Vikings and their pets. YAYIMAGES/Curiosmos.

Viking Warriors Traveled With Their Dogs and Other Pets

Viking warriors traveled with their pets as their armies invaded England, a series of burial mounds have revealed.


The mighty Vikings sailed west to raid the English countryside in the 9th century AD. But they seemed to have traveled there with more than weapons and supplies. A new analysis of the remains found in a Viking burial ground in the region revealed that several contained human remains and those of domestic animals like dogs that the invaders brought with them in their raids. According to the Anglo-Saxon Chronicle—a collection of historical records written in Old English over various centuries—the Viking Army invaded England’s southeast coast in 865, forcing its way inland. They were powerful and unmatched in hand-to-hand combat, and by the year 873, the Vikings reached the town of Repton, located a few miles from a burial ground now known as Heath Wood.

Heath Wood and what was found

Archeological excavations have been going on for several decades at Heath Wood. In fact, archeological excavations in the 1940s and 1950s discovered 59 Viking burial mounds, managing to excavate twenty of them. Inside, they discovered Viking burial goods and human remains with evidence of blunt force trauma. A recent paper published in the prestigious journal PLOS ONE details the analysis of six individuals and animals cremated and buried at Heath Wood. Archaeologists discovered a sword hilt within the burial mound, artifacts made of iron and silver, and fragments of what was identified as a Viking-era shield. In addition to the burial goods, archeologists also discovered the skeletal remains of a younger adult, the bones of a horse, a dog, and what was probably a pig.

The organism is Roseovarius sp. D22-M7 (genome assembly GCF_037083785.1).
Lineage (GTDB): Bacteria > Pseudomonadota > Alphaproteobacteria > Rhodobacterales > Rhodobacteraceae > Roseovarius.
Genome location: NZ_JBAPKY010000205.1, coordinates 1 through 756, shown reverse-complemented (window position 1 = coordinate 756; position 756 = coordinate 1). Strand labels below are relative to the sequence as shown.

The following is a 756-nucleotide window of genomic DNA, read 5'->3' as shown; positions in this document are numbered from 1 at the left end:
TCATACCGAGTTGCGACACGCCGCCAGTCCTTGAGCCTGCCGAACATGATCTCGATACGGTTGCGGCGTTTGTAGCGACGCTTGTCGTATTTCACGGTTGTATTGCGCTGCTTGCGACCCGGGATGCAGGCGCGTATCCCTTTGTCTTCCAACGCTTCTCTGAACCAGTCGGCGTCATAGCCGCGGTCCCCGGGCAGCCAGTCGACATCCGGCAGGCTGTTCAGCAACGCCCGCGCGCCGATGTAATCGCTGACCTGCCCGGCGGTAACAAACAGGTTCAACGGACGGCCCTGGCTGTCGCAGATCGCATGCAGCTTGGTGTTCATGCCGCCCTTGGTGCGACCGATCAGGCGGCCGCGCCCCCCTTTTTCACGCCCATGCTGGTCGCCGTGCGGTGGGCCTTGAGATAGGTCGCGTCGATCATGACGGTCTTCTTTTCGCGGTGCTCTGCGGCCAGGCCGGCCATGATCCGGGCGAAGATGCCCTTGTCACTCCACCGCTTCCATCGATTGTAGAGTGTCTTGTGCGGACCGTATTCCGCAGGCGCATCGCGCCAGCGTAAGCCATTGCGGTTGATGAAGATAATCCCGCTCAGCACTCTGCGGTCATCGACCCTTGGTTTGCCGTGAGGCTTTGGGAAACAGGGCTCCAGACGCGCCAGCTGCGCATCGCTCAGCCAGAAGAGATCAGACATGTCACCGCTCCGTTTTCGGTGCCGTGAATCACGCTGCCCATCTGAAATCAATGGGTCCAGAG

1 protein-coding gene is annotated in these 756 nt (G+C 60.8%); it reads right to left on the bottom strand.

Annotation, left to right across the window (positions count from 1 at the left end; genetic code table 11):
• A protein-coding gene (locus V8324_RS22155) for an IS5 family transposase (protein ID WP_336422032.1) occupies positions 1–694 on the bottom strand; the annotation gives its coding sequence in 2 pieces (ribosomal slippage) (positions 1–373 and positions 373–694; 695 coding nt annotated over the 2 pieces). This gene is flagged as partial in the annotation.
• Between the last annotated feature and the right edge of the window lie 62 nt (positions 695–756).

Vikings sailed with their pets

The study saw experts study the remains of another adult but from another burial mound. Scientists found interesting results by analyzing the burned bones with a new technique. Based on the team’s study of strontium isotopes, the chemical variations that can indicate where a person or animal lived, the authors uncovered that the animals and one of the adults were not born in England. Rather, their strontium values were much closer to those found in the Baltic shield region of Scandinavia, a geological area that roughly corresponds to present-day Norway and Sweden. This suggests that the Viking warriors sailed west shortly before his death, bringing their animals with them. As revealed by Live Science, the study’s results provide the first evidence of the late ninth-century migration of people and their pets across the North sea from Scandinavia to the very heart of England. Whatmore, the fact that scientists discovered not one but three different animal species is intriguing. Experts say these animals could have served different purposes, such as transportation (horses) and food (pigs), but also as pets, in. a similar way as we have dogs and cats today.


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Written by Ivan Petricevic

I've been writing passionately about ancient civilizations, history, alien life, and various other subjects for more than eight years. You may have seen me appear on Discovery Channel's What On Earth series, History Channel's Ancient Aliens, and Gaia's Ancient Civilizations among others.

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